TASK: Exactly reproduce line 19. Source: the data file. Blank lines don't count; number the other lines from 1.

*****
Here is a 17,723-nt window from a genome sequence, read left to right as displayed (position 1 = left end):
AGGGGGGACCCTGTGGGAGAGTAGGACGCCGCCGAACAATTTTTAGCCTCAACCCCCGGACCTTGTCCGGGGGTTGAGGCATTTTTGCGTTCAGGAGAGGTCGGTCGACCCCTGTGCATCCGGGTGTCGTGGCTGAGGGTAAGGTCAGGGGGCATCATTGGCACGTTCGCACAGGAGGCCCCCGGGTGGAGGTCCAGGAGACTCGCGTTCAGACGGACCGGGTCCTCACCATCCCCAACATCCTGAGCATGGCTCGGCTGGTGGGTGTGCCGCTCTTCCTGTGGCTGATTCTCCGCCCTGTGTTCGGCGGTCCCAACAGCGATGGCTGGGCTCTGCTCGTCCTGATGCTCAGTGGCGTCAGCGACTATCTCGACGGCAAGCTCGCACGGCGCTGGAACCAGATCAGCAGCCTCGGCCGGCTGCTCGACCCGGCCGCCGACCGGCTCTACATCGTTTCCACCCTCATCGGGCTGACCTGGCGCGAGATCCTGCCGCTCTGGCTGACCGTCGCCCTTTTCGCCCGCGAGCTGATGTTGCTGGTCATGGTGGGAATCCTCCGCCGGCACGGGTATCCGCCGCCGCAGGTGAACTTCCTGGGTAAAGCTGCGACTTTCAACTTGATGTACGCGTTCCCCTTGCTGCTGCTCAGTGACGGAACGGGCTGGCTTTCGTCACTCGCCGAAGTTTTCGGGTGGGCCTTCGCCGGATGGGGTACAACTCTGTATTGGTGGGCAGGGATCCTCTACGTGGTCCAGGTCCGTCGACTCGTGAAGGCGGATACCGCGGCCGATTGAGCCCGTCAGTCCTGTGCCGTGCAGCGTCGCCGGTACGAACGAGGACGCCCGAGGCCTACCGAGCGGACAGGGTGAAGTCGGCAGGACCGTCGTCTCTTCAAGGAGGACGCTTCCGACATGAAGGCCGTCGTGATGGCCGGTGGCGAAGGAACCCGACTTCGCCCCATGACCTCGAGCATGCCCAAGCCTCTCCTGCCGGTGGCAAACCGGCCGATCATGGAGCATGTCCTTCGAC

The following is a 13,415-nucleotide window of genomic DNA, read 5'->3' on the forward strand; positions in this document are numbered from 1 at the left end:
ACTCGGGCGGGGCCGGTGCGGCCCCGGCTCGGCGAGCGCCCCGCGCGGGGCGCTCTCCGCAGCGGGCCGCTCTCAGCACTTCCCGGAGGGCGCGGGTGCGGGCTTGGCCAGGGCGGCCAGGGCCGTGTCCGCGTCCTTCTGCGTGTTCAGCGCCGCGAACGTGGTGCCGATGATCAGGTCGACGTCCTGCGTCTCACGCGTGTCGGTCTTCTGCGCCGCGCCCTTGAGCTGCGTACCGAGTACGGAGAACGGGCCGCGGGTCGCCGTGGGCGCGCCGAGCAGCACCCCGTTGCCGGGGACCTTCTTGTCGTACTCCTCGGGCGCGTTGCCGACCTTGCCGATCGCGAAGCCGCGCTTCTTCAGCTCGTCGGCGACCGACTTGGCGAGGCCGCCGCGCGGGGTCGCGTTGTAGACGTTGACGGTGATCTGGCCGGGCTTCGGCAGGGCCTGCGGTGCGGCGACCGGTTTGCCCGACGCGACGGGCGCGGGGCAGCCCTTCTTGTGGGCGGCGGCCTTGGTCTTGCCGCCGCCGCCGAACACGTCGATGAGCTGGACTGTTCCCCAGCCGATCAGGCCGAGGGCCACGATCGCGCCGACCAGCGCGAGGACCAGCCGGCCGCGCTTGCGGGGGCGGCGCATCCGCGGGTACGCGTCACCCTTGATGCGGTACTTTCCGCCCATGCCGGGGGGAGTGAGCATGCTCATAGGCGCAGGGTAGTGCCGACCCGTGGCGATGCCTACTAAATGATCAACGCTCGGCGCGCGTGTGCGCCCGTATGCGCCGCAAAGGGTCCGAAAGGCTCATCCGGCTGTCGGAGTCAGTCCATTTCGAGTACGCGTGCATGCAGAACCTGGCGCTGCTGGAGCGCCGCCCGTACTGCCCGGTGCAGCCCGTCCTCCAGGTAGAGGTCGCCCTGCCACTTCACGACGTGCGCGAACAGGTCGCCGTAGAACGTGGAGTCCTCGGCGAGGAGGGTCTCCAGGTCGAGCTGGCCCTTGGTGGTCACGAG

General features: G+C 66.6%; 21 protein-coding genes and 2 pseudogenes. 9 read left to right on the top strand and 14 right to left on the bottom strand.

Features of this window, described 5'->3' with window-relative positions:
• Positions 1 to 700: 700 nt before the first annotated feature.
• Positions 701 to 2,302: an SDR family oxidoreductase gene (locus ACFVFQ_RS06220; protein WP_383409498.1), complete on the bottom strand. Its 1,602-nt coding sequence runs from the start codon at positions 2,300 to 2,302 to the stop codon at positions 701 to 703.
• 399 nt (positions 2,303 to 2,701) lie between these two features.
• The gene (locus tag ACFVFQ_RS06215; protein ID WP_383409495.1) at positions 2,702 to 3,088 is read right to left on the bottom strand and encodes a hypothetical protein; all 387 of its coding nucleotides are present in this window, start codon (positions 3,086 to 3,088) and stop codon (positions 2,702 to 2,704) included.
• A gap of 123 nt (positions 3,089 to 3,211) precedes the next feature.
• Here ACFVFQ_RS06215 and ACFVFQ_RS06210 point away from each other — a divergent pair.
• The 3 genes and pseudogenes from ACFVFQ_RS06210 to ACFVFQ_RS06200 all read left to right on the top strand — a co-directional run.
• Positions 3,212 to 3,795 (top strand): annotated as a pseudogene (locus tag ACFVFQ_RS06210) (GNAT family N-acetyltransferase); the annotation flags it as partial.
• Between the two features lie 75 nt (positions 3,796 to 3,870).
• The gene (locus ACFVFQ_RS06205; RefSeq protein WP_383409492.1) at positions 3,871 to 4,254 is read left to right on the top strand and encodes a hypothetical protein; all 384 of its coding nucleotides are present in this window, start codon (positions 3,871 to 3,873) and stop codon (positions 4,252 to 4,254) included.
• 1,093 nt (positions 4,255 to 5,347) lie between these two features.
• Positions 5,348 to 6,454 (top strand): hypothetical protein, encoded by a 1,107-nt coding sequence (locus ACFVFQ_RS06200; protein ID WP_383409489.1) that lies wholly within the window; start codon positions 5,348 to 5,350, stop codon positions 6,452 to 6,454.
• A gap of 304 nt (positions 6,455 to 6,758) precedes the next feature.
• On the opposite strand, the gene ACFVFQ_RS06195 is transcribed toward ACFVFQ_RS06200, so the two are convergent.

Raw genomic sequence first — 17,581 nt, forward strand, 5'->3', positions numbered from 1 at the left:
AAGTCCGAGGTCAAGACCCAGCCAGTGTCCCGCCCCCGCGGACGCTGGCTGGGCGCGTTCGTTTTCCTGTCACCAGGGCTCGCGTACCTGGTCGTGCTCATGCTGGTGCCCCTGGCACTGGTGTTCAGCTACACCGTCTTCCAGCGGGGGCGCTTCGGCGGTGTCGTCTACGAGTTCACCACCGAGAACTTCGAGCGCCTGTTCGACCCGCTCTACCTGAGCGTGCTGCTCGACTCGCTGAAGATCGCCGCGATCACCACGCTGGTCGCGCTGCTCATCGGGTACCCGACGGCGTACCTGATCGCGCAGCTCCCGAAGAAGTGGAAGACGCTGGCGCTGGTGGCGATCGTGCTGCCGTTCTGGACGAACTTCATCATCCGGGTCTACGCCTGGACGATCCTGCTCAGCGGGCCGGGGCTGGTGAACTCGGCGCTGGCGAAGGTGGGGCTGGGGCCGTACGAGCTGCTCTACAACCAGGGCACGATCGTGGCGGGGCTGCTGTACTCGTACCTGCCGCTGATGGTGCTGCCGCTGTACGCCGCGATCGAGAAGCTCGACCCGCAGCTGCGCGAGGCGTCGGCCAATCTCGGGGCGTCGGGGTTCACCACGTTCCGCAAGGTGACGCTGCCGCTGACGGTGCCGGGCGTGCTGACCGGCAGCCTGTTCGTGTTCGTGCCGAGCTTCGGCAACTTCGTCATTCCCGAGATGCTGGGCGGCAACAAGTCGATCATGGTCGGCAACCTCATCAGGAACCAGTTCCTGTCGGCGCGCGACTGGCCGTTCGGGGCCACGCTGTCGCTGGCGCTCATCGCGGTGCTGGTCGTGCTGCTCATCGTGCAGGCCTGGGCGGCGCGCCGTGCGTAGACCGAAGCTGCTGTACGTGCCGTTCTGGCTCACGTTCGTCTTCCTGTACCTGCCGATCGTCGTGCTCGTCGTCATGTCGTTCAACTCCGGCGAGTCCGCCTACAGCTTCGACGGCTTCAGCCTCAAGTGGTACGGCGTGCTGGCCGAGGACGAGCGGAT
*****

• A gap of 304 nt (positions 6,455 to 6,758) precedes the next feature.